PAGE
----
Rocheport volunteers 'race against time' as river rises
ROCHEPORT - Volunteers in Rocheport say they are "racing against the river" to protect their town from flooding.
About 60 volunteers had been sandbagging along the Missouri River everyday since last Friday. The group said they plan to build a sand-bag wall along the length of the city.
The city's alderman, Conrad Yates, said they hope to build the wall about 5 feet tall at its highest point. As of Friday night it was about 3.5 feet.
Volunteers continued sandbagging Friday night and into Saturday morning to stay ahead of the rising waters.
They stopped shortly after midnight when they ran out of volunteers.
Yates said the group began working again around 5 on Saturday morning.
He said Saturday the US Army Corps of Engineers provided them with a machine that speeds up the sandbagging process. He says the machine makes one sandbag every 4 seconds.
The river in Rocheport, Friday, was at the second highest level it's ever been in recorded history.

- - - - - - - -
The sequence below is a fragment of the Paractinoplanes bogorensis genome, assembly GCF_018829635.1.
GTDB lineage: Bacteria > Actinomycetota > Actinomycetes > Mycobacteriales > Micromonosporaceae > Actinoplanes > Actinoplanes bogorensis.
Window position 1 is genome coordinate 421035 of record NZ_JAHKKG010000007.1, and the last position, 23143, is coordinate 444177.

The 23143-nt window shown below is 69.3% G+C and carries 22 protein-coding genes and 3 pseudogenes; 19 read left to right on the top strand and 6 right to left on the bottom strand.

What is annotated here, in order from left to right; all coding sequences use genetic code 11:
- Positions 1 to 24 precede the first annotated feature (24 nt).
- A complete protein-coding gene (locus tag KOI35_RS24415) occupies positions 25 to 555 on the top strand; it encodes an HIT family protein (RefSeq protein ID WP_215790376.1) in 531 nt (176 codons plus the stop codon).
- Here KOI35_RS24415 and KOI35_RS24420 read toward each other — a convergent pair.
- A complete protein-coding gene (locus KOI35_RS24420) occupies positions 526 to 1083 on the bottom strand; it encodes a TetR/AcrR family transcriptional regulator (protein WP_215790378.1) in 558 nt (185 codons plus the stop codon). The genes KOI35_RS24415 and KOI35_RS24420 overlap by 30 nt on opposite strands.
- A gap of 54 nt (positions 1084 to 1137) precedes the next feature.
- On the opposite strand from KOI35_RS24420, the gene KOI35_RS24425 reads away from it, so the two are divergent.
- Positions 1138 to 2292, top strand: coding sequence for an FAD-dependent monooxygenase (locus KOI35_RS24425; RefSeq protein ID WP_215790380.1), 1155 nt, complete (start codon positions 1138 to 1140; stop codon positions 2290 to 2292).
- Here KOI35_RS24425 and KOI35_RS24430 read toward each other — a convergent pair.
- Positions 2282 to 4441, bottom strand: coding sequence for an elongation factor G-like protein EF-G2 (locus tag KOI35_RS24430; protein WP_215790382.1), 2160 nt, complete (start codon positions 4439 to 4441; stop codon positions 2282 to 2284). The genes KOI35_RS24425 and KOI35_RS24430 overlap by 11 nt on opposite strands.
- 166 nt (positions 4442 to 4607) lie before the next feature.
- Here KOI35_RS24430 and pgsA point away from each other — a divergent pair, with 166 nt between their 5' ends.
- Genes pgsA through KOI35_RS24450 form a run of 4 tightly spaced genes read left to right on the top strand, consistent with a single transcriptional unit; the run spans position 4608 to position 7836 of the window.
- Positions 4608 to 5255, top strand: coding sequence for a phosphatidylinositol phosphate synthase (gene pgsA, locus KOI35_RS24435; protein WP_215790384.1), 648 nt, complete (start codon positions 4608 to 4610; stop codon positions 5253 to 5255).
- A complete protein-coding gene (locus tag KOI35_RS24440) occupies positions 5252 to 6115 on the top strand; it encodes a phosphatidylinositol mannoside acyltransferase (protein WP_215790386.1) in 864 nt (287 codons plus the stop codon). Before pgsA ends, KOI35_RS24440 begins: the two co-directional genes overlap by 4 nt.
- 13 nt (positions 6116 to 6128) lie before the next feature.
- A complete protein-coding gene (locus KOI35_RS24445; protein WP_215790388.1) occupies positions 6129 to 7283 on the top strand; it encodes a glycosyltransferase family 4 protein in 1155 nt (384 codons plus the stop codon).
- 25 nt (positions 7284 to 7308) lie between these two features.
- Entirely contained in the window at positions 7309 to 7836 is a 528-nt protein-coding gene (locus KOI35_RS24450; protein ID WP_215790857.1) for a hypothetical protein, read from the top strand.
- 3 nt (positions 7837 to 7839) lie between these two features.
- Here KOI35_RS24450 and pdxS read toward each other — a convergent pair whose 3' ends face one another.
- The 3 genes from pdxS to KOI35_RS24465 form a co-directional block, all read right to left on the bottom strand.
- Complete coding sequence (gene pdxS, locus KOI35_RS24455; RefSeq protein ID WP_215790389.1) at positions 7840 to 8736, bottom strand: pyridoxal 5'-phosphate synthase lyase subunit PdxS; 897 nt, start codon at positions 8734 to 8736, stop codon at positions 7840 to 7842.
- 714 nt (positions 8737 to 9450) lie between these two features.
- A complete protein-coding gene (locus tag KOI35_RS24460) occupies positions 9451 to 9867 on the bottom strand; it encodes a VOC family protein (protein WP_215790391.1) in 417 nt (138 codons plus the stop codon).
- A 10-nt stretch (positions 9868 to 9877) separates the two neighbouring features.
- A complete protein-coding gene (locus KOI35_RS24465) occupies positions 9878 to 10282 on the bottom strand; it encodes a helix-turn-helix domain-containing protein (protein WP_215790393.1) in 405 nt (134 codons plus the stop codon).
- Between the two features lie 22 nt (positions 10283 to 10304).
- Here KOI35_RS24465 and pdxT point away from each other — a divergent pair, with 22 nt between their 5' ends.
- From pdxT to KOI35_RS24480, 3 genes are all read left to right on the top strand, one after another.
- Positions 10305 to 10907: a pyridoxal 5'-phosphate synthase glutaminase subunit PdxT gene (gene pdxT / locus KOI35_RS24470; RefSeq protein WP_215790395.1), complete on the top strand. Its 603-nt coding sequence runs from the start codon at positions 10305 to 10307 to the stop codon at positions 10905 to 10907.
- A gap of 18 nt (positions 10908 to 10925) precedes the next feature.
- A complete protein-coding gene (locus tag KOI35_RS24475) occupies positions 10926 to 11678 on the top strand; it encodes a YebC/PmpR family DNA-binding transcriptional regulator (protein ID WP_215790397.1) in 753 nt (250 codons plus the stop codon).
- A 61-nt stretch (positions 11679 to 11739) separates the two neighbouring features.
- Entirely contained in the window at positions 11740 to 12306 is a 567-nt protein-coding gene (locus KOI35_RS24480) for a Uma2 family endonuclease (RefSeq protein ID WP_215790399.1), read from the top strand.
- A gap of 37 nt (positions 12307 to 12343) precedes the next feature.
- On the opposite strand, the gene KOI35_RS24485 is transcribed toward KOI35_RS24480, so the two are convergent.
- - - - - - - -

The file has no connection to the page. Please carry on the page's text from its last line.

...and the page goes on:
Yates said building the sand barrier is urgent and will require more people.
"In river towns we are used to living by the river. But it's uncommon for it to come this high," Yates said. "But when it comes this high we rise to the occasion and I think we are going to win but we need help."
Volunteers estimate they've made about 40,000 bags of sand since they began their efforts. Yates said they will need to double that amount.
Yates said the US Army Corps of Engineer
He also pointed out that many of the businesses in Rocheport are in the center of the town and not in the flood zone. But he said this does not make the flood prevention effort any less important.
"To the casual visitor going through Rocheport, flooding may not seem like a threat," Yates said. "But we have people with homes that are in danger and we need to help them because they're our neighbors and we love them."
Yates said the group plans to continue sandbagging until the river crests. He said volunteers wishing to help them can meet them near the banks of the river on the intersection of First Street and South Pike Street.
The Katy Trail state park which goes through Rocheport is already flooded in many parts of the state including in Rocheport, according to Missouri State Parks.
Friday, the department announced it would cancel the ride.